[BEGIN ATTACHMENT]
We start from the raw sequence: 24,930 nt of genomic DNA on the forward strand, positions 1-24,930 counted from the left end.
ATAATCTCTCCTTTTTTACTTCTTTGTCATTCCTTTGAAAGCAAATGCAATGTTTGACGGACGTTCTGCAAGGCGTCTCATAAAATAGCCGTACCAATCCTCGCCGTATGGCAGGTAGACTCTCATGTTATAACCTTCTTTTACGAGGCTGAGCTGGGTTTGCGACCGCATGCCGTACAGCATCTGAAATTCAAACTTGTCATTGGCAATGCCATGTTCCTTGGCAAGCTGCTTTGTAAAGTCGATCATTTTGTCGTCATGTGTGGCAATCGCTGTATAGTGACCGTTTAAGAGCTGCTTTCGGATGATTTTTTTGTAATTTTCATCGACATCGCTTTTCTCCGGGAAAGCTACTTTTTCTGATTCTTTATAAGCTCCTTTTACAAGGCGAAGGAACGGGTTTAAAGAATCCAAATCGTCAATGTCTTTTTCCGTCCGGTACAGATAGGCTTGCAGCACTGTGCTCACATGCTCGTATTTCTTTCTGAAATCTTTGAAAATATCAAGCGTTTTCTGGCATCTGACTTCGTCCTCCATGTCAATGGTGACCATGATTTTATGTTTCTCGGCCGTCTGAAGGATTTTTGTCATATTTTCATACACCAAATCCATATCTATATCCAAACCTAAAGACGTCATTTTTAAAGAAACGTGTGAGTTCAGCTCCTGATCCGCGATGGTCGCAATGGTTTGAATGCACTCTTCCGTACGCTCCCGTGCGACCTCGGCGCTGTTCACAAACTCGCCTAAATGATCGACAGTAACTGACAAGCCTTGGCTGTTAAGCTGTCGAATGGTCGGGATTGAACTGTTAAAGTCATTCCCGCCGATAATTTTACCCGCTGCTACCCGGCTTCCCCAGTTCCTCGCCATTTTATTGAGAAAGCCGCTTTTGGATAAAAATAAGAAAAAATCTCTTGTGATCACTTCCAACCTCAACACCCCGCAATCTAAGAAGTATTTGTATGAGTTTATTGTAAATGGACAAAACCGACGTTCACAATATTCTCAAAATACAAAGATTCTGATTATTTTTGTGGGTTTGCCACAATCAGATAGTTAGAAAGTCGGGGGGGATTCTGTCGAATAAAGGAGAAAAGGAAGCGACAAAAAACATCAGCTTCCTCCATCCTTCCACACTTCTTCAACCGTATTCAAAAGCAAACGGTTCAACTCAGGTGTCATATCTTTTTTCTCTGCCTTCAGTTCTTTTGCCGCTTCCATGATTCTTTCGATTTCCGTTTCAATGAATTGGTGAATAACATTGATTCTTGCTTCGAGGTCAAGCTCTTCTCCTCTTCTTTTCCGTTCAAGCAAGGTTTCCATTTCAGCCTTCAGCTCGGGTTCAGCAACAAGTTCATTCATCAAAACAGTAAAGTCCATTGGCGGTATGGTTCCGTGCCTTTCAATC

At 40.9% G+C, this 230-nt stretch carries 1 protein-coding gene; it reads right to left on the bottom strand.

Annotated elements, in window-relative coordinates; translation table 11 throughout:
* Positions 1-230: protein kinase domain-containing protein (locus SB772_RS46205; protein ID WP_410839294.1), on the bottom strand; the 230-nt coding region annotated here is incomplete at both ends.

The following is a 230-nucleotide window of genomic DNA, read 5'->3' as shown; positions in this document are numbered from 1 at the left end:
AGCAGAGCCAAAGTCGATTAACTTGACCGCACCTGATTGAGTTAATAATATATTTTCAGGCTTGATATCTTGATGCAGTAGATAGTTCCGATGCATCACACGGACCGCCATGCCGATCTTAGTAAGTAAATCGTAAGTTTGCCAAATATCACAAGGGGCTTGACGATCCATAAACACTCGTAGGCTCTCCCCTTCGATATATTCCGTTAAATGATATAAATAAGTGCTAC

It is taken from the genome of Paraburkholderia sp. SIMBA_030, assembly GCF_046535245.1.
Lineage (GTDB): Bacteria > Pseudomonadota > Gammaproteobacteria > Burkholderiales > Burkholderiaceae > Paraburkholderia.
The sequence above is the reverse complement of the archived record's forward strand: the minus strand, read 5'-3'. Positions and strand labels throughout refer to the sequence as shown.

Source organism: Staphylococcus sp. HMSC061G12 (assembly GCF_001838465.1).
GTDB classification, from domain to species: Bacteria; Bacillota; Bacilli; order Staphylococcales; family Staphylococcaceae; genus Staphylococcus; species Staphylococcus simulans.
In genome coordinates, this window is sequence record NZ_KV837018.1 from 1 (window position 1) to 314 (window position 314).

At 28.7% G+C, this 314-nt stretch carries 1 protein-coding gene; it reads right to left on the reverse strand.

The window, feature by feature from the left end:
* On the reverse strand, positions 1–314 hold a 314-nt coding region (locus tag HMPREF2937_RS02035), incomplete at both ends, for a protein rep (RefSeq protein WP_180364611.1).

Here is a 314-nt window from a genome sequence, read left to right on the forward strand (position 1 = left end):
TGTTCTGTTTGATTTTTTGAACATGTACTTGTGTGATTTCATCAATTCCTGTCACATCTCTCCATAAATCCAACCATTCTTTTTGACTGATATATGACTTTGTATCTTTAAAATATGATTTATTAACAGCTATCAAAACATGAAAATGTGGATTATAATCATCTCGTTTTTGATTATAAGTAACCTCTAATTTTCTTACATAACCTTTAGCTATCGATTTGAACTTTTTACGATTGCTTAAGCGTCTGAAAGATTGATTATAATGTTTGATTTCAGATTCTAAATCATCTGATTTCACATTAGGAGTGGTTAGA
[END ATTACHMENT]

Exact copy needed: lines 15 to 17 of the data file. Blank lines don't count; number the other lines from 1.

The window, feature by feature from the left end:
* On the reverse strand, positions 1–314 hold a 314-nt coding region (locus tag HMPREF2937_RS02035), incomplete at both ends, for a protein rep (RefSeq protein WP_180364611.1).

Here is a 314-nt window from a genome sequence, read left to right on the forward strand (position 1 = left end):